Most people don't think about the many items they have collected over the years. Items are used every day, but often never thought about. Many items are replaced throughout the years, but no thought is given to the increased value of inventory. Creating and maintaining an inventory of items in your home can help ensure you have purchased the right insurance coverage. In the event of a loss, it can help you settle a claim faster, and put less strain on your brain in an already stressful situation.

How do You Create Your Home Inventory?

Creating and maintaining your home inventory is easy with available software. Now you can download apps right on your phone to create, maintain, and update your inventory. Having online storage will allow you to access your inventory anywhere, any time. You never know when a claim may happen, but you can be prepared with an up-to-date online home inventory.

What Should You Include in Your Home Inventory?

You should take inventory of everything of value in your home, and update the list as you acquire new items. Here is a list of some of the most common items:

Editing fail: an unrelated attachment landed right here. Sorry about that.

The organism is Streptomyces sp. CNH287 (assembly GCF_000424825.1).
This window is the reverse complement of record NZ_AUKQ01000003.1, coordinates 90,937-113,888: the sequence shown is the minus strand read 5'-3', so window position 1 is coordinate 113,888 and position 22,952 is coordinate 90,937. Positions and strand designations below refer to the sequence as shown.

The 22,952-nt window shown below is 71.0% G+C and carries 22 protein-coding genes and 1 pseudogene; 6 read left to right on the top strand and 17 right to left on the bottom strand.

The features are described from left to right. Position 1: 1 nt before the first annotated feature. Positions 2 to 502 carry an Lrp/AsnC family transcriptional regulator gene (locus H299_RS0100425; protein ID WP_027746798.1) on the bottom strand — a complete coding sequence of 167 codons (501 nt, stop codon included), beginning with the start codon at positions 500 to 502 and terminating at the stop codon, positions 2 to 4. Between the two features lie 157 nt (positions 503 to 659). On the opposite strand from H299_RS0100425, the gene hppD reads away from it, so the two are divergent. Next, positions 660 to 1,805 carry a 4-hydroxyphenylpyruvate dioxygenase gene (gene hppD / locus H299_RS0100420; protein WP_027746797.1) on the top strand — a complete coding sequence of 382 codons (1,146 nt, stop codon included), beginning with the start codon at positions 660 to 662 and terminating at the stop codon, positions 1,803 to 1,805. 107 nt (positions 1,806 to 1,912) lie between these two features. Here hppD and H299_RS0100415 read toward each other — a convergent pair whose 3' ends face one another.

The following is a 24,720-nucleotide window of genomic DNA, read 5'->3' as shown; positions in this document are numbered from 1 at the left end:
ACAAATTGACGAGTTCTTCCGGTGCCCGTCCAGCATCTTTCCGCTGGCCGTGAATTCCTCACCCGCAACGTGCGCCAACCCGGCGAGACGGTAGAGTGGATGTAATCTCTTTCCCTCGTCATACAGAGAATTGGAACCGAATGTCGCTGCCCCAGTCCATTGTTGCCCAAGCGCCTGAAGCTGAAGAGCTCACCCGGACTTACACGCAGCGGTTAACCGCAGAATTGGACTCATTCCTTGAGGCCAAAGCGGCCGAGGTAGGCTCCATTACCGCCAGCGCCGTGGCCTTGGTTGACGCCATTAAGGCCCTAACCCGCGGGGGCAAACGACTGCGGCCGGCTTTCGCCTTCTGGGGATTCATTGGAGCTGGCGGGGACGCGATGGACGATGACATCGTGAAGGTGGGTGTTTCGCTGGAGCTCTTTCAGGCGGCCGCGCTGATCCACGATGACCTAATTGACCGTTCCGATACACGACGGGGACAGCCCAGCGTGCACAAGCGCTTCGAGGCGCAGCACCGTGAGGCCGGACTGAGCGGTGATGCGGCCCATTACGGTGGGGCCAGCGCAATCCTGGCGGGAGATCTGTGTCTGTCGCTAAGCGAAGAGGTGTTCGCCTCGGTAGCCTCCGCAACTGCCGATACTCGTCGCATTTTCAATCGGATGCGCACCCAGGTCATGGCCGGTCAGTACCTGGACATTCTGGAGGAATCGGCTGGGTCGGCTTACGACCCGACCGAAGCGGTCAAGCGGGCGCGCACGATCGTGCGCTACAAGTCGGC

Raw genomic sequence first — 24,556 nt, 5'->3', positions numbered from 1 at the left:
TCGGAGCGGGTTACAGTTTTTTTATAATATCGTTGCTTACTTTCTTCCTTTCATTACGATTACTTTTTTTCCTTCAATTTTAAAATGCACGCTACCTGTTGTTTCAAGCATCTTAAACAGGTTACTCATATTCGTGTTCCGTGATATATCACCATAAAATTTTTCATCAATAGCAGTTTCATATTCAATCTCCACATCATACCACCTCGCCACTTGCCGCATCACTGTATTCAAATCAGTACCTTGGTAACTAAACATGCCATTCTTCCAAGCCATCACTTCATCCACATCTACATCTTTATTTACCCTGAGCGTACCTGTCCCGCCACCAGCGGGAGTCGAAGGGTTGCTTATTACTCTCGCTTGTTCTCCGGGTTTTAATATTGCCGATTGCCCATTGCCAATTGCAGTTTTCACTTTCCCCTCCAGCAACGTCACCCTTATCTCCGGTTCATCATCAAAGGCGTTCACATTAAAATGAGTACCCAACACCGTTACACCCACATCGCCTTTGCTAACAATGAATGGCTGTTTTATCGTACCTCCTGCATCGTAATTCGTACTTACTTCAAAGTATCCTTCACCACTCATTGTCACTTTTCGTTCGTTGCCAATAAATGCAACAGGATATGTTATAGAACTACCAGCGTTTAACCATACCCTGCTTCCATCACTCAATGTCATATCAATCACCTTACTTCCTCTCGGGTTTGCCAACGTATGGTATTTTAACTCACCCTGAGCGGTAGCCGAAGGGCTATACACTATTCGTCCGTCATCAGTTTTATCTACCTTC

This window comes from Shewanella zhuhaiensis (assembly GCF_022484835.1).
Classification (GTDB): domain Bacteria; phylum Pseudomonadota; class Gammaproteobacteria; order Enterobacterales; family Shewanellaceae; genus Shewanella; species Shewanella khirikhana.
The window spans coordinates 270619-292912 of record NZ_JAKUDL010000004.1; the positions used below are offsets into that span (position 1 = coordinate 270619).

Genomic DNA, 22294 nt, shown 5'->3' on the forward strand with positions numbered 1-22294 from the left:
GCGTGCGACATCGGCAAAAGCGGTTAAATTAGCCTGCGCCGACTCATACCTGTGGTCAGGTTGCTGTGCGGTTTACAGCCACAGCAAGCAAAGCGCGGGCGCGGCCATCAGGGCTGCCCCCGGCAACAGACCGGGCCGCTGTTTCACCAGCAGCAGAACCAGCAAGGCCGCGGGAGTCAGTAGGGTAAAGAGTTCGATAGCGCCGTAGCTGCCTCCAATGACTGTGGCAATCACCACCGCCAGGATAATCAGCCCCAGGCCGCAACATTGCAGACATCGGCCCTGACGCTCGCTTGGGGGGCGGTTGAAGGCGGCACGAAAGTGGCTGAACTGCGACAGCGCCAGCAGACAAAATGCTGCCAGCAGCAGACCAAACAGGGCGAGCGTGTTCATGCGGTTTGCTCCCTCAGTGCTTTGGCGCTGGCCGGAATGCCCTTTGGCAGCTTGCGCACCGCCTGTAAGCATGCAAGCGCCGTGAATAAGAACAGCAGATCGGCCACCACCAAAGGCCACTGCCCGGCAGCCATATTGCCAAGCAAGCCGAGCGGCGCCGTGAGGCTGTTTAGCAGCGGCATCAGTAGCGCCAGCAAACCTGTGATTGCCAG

• Electronics (TV, Gaming Console, Computer)
  • Kitchen and Household Appliances (Washer/Dryer, Microwave, Oven, Refrigerator)
  • Furniture
  • Clothing
  • Jewelry
  • China
  • Silverware
  • Artwork
  • Antiques
  • Linens
  • Books
  • Guns
  • Sporting Equipment

Some items like jewelry, antiques, and other special items, may need to be insured separately. Talk to one of the specially trained independent agents at Rutt Insurance to make sure you have the coverage that you need.



For the second time in recent weeks, extreme winter weather is in the forecast for the NorthEast and Mid-Atlantic States.  Before temperatures drop into single digits or below, here is a reminder about the things you can do to protect your homes and families from frozen pipes, winter fires, and more.  Make sure your clients are ready with Chubb’s list of helpful tips they can use right away!

 

1.      Arrange for a home energy audit

2.      Feel for under-door drafts

3.      Seal around windows

4.      Add insulation

5.      Update your appliances

6.      Change the direction of your ceiling fan

7.      Install a programmable thermostat

8.      Lower your water heater temperature to consume less energy

9.      Keep your home temperature no lower than 65 degrees

10.  Clean your gutters regularly

 

8 Safety Tips for Winter Fires

1.      Get your fireplace and chimney inspected and cleaned

2.      Maintain wood stoves, gas log, or oil-fired heating systems

3.      Install a spark arrestor

4.      Install carbon monoxide detectors on every floor of your home

5.      Use a protective screen with a wood burning fireplace

6.      Use seasoned hardwood

7.      Keep your fire to a reasonable level

8.      Stay by your fire, until it’s out

 

Stay warm!

Posted 3:34 AM